American Life in Poetry: Column 100


Here the Maine poet, Wesley McNair, offers us a vivid
description of a man who has lived beyond himself. I'd guess
you won't easily forget this sad old man
in his apron
with his tray of cheese.

The One I Think of Now

At the end of my stepfather's life
when his anger was gone,
and the saplings of his failed
nursery had grown into trees,
my newly feminist mother had him
in the kitchen to pay for all
those years he only did the carving.
"You know where that is,"
she would say as he looked
for a knife to cut the cheese
and a tray to serve it with,
his apron wide as a dress
above his workboots, confused
as a girl. He is the one I think of now,
lifting the tray for my family,
the guests, until at last he comes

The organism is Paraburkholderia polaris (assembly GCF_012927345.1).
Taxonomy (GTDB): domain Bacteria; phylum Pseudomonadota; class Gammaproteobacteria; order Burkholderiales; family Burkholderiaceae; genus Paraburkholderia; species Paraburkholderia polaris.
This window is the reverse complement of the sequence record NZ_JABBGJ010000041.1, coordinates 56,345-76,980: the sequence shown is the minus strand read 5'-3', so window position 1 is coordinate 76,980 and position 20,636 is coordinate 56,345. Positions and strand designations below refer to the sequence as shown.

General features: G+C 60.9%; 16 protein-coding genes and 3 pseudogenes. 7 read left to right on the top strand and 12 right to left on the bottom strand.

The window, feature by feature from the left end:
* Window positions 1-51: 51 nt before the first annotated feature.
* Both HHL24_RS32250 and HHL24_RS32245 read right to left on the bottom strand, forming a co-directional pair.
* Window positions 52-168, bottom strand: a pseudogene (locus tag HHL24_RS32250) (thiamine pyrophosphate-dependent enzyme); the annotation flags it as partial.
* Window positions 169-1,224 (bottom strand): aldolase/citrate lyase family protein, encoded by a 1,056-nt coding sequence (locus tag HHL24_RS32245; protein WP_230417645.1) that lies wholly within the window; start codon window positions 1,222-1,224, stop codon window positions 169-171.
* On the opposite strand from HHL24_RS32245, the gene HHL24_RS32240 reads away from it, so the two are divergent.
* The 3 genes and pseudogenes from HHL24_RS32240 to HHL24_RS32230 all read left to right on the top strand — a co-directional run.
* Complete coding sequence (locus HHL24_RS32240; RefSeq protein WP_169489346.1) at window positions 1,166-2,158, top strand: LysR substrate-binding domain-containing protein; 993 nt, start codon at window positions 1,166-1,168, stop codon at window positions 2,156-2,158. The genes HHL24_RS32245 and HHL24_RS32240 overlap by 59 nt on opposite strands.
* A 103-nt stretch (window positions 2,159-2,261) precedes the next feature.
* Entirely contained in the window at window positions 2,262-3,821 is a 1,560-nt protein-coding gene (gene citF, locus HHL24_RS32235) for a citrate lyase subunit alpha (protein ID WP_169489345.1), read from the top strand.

to me. And I, no less confused,
look down from his hurt eyes as if
there were nothing between us
except an arrangement of cheese,
and not this bafflement, these
almost tender hands that once
swung hammers and drove machines
and insisted that I learn to be a man.

American Life in Poetry is made possible
by The Poetry Foundation (www.poetryfoundation.org),
publisher of Poetry magazine. It is also supported
by the Department of English at the University of
Nebraska, Lincoln. Poem copyright (c) 2002 by Wesley
McNair, whose most recent book is "The Ghosts of
You and Me," David R. Godine, 2006. Reprinted from
"Fire: Poems," published by David R. Godine, 2002,
by permission of the author. Introduction copyright (c)
2006 by The Poetry Foundation. The introduction's author,
Ted Kooser, served as United States Poet Laureate Consultant
in Poetry to the Library of Congress from 2004-2006.
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